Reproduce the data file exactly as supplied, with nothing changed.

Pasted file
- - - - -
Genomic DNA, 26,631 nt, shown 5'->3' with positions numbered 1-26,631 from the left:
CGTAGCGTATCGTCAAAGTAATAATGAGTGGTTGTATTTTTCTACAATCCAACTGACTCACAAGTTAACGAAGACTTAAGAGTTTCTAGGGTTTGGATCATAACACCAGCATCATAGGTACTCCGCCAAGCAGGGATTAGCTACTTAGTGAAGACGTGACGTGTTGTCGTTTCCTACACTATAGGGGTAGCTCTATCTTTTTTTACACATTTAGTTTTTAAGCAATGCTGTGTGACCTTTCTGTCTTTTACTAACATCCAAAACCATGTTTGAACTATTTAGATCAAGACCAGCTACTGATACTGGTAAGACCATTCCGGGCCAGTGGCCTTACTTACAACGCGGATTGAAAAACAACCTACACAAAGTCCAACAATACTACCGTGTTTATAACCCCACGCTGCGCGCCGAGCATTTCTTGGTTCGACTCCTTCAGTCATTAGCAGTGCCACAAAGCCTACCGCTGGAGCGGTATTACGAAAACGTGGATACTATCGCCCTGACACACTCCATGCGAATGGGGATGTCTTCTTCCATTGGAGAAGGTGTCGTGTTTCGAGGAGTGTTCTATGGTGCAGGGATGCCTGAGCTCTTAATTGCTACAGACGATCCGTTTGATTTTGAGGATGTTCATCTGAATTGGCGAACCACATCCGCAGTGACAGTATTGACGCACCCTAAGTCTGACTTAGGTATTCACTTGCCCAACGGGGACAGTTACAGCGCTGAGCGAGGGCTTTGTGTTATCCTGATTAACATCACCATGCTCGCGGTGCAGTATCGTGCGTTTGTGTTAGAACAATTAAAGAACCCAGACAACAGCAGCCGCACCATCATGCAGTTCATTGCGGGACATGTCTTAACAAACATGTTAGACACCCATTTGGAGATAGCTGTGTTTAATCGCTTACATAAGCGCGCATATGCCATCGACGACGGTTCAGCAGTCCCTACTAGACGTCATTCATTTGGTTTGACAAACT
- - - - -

Genomic DNA, 26,631 nt, shown 5'->3' with positions numbered 1-26,631 from the left:
CGTAGCGTATCGTCAAAGTAATAATGAGTGGTTGTATTTTTCTACAATCCAACTGACTCACAAGTTAACGAAGACTTAAGAGTTTCTAGGGTTTGGATCATAACACCAGCATCATAGGTACTCCGCCAAGCAGGGATTAGCTACTTAGTGAAGACGTGACGTGTTGTCGTTTCCTACACTATAGGGGTAGCTCTATCTTTTTTTACACATTTAGTTTTTAAGCAATGCTGTGTGACCTTTCTGTCTTTTACTAACATCCAAAACCATGTTTGAACTATTTAGATCAAGACCAGCTACTGATACTGGTAAGACCATTCCGGGCCAGTGGCCTTACTTACAACGCGGATTGAAAAACAACCTACACAAAGTCCAACAATACTACCGTGTTTATAACCCCACGCTGCGCGCCGAGCATTTCTTGGTTCGACTCCTTCAGTCATTAGCAGTGCCACAAAGCCTACCGCTGGAGCGGTATTACGAAAACGTGGATACTATCGCCCTGACACACTCCATGCGAATGGGGATGTCTTCTTCCATTGGAGAAGGTGTCGTGTTTCGAGGAGTGTTCTATGGTGCAGGGATGCCTGAGCTCTTAATTGCTACAGACGATCCGTTTGATTTTGAGGATGTTCATCTGAATTGGCGAACCACATCCGCAGTGACAGTATTGACGCACCCTAAGTCTGACTTAGGTATTCACTTGCCCAACGGGGACAGTTACAGCGCTGAGCGAGGGCTTTGTGTTATCCTGATTAACATCACCATGCTCGCGGTGCAGTATCGTGCGTTTGTGTTAGAACAATTAAAGAACCCAGACAACAGCAGCCGCACCATCATGCAGTTCATTGCGGGACATGTCTTAACAAACATGTTAGACACCCATTTGGAGATAGCTGTGTTTAATCGCTTACATAAGCGCGCATATGCCATCGACGACGGTTCAGCAGTCCCTACTAGACGTCATTCATTTGGTTTGACAAACT